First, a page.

Timisoara: Crucible of the Revolution Maps New Strategies

IN the face of the defeat that left opposition parties with almost no say in politics, members of the opposition Timisoara Society are rethinking their future strategy. ``We have to stop talking about politics and start making it - at the local levels. The village, the commune are where our efforts must start,'' says Doru Mihit, member of the Timisoara Society and editor of Timisoara, the most widely read opposition paper in the city.

The problem of how to reach the villages and communes has vexed the opposition throughout its campaign.

``We have to allow local institutions to become autonomous decisionmakers. Then people will follow,'' says Vasile Popvici, president of the Society of Timisoara and a City Council member.

``I think a great lesson learned from the electoral defeat is that we underestimated the fact that people for 45 years have not been thinking on their own. That explains partly why [Ion] Iliescu won 85 percent of the votes for the presidency. People must know they can think and act differently,'' says Mr. Mihit.

Timisoara dissidents say Romanians must come to understand that opposition is crucial to a well-balanced democracy.

Local elections must be scheduled by the new government. Many expect them to take place this fall.

``I am not that discouraged,'' says George Serban of the Timisoara Society. ``In six months, people will wake up because of the economic difficulties in the country. Our task right now is to give them enough of a sense of independence from Bucharest so that they can start thinking for themselves.''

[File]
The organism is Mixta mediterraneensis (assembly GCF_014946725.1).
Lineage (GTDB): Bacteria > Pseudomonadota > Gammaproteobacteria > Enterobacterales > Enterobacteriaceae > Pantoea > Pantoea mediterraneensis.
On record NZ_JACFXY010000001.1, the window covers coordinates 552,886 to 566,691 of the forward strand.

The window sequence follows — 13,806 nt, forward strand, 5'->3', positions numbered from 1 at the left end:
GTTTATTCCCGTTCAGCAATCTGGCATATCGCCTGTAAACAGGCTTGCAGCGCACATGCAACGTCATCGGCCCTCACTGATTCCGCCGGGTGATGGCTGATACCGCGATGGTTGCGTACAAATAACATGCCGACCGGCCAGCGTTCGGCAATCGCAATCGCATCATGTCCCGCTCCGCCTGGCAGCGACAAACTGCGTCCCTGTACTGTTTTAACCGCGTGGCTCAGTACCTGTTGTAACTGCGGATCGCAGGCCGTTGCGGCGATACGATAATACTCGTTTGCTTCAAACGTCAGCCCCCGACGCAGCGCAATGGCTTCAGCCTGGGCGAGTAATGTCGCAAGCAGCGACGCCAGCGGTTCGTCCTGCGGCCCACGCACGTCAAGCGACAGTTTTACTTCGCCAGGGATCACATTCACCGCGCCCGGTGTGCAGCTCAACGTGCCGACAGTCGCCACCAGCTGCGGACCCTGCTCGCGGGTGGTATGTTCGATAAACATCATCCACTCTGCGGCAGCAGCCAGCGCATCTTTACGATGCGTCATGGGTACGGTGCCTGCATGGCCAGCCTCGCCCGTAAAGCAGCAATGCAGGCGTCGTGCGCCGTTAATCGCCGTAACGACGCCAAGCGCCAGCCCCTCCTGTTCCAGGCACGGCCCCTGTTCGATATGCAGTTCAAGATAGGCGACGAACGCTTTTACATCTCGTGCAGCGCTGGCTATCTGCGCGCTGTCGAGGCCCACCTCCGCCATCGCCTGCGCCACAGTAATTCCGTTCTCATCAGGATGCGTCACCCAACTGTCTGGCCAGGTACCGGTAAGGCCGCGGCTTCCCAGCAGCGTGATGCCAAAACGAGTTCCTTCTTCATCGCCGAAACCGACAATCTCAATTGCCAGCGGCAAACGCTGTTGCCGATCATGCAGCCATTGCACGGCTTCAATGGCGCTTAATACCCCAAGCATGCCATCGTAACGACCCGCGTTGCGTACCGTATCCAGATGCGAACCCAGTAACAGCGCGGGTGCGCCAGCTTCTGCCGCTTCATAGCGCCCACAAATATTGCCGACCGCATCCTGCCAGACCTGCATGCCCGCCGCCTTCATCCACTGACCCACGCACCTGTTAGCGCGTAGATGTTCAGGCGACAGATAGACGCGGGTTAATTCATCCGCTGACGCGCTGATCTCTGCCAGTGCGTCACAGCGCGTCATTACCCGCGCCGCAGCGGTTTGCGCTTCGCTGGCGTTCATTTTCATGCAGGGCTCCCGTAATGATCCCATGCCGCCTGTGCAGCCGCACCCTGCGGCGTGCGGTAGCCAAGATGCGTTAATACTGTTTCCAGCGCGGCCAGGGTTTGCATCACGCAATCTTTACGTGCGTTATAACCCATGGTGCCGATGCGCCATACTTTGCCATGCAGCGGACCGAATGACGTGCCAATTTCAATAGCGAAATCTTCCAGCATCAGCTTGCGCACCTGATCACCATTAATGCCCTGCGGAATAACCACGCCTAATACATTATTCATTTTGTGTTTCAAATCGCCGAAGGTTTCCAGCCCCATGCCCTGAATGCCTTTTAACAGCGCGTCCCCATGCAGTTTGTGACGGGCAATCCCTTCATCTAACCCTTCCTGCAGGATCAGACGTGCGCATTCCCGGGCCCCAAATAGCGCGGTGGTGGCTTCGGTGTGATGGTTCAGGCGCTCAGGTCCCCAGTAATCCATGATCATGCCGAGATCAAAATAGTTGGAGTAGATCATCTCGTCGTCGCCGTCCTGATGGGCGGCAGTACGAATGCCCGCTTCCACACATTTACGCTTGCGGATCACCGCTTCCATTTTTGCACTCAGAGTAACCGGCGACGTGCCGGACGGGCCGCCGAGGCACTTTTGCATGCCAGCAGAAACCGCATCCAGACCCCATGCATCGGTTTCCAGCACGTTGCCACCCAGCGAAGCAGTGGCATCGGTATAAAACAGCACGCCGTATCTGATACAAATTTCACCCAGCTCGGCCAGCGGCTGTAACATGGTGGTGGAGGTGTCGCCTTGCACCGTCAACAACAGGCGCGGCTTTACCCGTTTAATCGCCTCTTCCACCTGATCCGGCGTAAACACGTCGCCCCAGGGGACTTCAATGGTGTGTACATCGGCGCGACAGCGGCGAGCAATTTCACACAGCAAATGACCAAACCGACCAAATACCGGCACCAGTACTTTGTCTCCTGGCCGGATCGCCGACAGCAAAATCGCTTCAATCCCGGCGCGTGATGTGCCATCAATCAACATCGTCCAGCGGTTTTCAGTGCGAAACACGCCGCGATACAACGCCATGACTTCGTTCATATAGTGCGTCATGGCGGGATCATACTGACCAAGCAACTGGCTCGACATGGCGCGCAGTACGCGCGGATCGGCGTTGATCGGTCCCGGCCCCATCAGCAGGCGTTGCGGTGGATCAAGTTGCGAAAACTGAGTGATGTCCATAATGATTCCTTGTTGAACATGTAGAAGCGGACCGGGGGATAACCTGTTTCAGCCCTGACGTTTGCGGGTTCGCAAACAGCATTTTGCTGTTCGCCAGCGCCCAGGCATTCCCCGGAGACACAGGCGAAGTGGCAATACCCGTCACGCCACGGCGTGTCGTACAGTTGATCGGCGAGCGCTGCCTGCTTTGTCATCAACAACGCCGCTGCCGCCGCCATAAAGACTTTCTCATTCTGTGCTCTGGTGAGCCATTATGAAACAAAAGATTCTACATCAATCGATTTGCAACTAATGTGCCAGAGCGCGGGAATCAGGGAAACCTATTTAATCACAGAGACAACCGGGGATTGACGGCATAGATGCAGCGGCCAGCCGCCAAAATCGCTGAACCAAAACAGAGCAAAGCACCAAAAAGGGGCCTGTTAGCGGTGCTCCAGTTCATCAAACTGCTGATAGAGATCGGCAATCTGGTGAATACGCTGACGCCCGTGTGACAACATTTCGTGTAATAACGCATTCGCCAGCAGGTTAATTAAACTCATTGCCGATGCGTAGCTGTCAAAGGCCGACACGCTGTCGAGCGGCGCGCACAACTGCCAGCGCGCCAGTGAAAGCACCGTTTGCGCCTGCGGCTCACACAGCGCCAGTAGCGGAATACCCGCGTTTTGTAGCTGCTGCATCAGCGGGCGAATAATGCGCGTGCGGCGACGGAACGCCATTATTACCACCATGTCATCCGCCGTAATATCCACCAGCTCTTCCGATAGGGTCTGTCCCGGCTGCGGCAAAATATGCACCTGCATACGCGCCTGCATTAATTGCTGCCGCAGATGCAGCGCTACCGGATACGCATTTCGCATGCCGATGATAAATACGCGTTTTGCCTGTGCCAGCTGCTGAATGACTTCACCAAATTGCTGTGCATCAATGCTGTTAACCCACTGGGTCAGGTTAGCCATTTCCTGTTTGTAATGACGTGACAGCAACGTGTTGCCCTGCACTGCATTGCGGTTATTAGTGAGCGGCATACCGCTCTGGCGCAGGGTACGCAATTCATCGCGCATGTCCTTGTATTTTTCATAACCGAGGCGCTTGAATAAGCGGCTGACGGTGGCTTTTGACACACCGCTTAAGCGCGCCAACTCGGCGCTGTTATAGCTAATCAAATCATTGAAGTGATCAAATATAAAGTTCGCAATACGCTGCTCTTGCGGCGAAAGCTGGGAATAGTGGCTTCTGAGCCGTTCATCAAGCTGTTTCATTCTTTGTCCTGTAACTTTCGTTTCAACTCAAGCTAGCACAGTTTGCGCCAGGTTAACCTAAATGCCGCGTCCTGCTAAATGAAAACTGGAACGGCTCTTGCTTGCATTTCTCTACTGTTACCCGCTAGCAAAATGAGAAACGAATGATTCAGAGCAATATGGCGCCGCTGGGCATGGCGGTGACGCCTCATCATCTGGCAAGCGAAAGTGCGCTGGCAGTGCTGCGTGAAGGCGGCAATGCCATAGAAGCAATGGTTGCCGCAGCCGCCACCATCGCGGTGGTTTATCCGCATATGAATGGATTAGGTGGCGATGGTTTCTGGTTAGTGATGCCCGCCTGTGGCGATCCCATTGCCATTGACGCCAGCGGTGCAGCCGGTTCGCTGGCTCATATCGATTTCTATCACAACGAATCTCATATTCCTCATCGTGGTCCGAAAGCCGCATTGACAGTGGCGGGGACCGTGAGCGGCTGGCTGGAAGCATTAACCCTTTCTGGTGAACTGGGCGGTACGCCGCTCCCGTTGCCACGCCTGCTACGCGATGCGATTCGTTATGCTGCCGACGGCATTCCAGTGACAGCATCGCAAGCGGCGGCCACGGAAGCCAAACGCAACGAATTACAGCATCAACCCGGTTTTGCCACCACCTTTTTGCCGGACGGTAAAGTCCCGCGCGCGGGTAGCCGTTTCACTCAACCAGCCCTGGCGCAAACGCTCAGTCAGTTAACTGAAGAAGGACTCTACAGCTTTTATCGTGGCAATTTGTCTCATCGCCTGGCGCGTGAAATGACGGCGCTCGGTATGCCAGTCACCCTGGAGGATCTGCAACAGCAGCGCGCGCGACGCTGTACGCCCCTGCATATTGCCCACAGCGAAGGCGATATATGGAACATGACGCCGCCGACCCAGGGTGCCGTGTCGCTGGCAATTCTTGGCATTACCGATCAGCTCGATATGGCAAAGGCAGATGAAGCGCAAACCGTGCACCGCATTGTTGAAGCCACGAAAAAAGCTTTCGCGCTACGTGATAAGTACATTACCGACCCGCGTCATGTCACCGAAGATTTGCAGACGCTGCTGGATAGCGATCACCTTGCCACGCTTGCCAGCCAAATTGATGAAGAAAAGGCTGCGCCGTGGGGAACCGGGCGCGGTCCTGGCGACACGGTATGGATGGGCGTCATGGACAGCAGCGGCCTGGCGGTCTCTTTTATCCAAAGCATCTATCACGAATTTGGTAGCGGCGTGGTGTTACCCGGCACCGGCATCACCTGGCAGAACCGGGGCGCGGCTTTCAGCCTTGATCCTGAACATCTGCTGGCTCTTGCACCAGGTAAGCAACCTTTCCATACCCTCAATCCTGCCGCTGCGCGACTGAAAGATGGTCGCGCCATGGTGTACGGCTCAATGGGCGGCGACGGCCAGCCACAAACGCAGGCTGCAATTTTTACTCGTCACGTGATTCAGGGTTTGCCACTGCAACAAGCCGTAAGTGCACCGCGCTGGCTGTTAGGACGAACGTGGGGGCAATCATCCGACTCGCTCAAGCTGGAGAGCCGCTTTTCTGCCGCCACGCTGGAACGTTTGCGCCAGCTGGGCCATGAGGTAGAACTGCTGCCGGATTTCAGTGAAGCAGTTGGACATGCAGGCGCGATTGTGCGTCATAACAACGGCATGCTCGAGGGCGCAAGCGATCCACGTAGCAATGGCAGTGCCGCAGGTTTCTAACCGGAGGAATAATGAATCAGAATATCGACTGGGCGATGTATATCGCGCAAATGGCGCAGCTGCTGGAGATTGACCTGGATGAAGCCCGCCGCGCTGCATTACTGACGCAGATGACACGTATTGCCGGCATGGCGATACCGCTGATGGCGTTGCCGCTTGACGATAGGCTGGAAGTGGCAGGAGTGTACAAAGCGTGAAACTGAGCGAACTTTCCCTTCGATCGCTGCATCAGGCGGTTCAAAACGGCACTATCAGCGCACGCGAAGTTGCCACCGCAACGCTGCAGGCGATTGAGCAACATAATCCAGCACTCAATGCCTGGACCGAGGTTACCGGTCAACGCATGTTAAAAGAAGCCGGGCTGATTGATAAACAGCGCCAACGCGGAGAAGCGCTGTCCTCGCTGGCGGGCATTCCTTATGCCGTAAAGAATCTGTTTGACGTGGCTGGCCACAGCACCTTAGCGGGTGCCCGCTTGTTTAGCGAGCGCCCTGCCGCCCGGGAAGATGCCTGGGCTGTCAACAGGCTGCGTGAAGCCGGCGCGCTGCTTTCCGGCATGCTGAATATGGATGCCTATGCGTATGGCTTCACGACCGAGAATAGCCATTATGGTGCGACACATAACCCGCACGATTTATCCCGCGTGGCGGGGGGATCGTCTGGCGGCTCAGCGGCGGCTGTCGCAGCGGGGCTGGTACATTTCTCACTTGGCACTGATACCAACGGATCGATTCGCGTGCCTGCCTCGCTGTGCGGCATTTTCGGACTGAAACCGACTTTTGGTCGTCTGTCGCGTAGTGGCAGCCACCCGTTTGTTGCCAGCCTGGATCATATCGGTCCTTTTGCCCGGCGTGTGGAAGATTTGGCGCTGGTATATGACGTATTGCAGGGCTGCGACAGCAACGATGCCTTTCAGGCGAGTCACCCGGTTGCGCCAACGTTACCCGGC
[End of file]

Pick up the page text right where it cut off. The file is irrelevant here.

It was last Dec. 16 that Timisoarans did just that.

Following the example set by their Eastern European neighbors, they took to the streets and started Romania's revolution.

The Timisoara Proclamation, written by members of the Timisoara Society and signed in March by prominent intellectuals across the country, later became the manifesto of the opposition during the electoral campaign.

The proclamation rallied demonstrators who besieged Bucharest University Square five weeks ago. They had promised themselves they wouldn't go home until at least one point became a reality - a ban on former nomenklatura members running for public office for 10 years.

But today, confrontation is no longer the plat du jour.

``We have to stop having people shout `down with communism,' and become active on issues such as justice and human rights,'' says Mr. Serban, one of the authors of the proclamation.

The Timisoara City Council has proposed a series of new projects to the central government in Bucharest: an income tax to help subsidize city transports for the elderly and the young, a tax-free zone for starting small enterprises, a local foreign trade institute, and a commercial bank independent of the capital's Ministry of Finance.

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